The current crisis in the USA, not the COVID-19 crisis but the crisis gripping so many communities in this country in the aftermath of a lynching of one black man and the death of another under the knee of a Minneapolis police officer has been on my heart and mind.
I have been asked by several people what I think about it. Yet it doesn't matter what I think.
I have written several small posts however to express what our Lord may think.
None of these are a final solution. They go together. They address racism. The human heart. Hypocricy. Burning and looting.
We have spent our recent Sunday sermons in the Old Testament. One thing we've seen in this series is that God cares about justice and He hears the cries of injustice.
After Cain killed Abel, the Lord confronted Cain,
"What have you done? The voice of your brother’s blood is crying to Me from the ground."
After the wrongful death of Abel, his blood cried from the ground for justice. The Lord heard. He then dished out justice upon Cain.
In Exodus, when the enslaved Israelites cried out, the LORD called on Moses and said to him,
"I have surely seen the affliction of My people who are in Egypt, and have given heed to their cry because of their taskmasters, for I am aware of their sufferings. So I have come down to deliver them from the power of the Egyptians" (Exodus 3:7-8).
In these incendiary days following the killings of Breonna Taylor, Ahmaud Arbery, and George Floyd, it is important for people to hear from Christians that God cares about evil and injustice.
Being heard and understood is important. It's hard to have hope or trust when one does not feel heard or understood.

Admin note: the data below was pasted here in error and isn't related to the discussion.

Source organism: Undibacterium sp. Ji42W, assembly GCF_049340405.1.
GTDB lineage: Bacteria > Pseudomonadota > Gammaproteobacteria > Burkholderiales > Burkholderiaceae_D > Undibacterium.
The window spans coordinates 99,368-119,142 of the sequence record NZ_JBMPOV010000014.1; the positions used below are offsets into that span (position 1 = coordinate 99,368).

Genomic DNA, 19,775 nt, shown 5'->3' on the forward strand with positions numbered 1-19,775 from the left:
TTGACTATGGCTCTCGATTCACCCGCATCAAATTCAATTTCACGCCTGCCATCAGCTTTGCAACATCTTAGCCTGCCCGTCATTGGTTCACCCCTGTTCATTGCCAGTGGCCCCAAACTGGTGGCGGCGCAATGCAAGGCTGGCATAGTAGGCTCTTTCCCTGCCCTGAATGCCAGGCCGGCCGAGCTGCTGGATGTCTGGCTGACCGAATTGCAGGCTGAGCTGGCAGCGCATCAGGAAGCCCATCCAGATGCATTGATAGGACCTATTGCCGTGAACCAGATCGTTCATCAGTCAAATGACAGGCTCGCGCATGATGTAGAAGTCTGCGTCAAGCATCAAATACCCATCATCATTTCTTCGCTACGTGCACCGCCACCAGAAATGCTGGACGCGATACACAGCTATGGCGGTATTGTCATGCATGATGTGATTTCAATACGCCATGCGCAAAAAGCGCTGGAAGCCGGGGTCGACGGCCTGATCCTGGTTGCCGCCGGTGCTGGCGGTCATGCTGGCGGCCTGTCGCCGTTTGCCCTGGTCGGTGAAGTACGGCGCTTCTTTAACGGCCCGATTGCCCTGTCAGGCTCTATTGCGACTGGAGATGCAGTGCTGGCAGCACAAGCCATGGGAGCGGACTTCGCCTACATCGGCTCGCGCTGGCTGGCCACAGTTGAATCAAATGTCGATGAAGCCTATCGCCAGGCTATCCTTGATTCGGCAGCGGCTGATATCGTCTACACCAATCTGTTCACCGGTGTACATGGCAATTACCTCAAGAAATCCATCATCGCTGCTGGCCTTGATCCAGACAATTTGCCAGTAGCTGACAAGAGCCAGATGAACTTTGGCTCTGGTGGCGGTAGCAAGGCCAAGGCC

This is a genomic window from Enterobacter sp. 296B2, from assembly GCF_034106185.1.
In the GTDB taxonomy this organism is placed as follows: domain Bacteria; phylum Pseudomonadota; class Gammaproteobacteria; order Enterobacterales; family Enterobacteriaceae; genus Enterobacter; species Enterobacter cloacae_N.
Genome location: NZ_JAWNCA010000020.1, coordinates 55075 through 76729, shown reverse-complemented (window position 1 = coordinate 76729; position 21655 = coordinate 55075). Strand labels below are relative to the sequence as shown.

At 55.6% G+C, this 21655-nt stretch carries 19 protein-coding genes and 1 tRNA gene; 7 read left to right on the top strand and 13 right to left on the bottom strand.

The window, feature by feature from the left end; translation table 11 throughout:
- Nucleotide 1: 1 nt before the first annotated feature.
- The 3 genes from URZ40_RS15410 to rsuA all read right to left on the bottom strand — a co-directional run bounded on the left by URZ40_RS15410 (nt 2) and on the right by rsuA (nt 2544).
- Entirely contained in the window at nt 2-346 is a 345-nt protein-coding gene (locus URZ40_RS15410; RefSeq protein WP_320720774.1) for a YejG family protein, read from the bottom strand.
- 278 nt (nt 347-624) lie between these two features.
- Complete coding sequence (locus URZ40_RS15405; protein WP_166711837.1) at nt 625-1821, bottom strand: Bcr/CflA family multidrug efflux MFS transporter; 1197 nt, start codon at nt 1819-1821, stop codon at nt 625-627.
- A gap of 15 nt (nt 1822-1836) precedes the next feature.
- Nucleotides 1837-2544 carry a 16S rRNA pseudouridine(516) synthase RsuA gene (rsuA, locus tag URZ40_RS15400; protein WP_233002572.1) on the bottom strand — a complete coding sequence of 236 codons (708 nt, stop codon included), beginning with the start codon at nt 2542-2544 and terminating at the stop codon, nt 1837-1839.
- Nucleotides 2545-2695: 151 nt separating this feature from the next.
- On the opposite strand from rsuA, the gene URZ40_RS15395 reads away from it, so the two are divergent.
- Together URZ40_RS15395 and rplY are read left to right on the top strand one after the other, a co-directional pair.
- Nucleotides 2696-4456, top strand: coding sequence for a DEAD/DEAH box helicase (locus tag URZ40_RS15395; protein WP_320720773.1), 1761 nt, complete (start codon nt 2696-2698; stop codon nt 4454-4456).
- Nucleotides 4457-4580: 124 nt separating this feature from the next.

One reason for so much civil unrest seems to be people's belief that nothing is being done about the injustice they abhor! Nobody seems to care about what is happening. Nobody seems to listen.
The apostle James speaks to the power of effective listening.
James 1:19 This you know, my beloved brothers. But everyone must be quick to hear, slow to speak and slow to anger; 20 for the anger of man does not achieve the righteousness of God.
- What if Christians are quick to hear these cries and to listen to the pain and anger and fear with God's merciful heart?
No this isn't THE solution. This won't put an end to the racism or injustice in people's hearts. But what if the act of intentional listening and loving them gives hurting and ignored people hope?
- What if we are slow to speak, we don't argue, but we empathize with their frustration and the sense of inequality that too many experience? What if we use our influence to speak for those whose voices may be ignored and to pray for God's intervention.
- What if we are slow to anger, and those who feel they are treated as second class citizens felt heard and loved by those who represent our Lord who came "to preach the gospel to the poor… to proclaim release to the captives… [and] to set free those who are oppressed"? (Luke 4:18-19).
We cannot insure that no person has a racist heart, but we can teach the truth that God created every person in His own image and likeness; that our Lord opposes hatred and racism and any abuse of power; and that Jesus Christ "purchased for God with [His] blood men from every tribe and tongue and people and nation" (Revelation 5:9).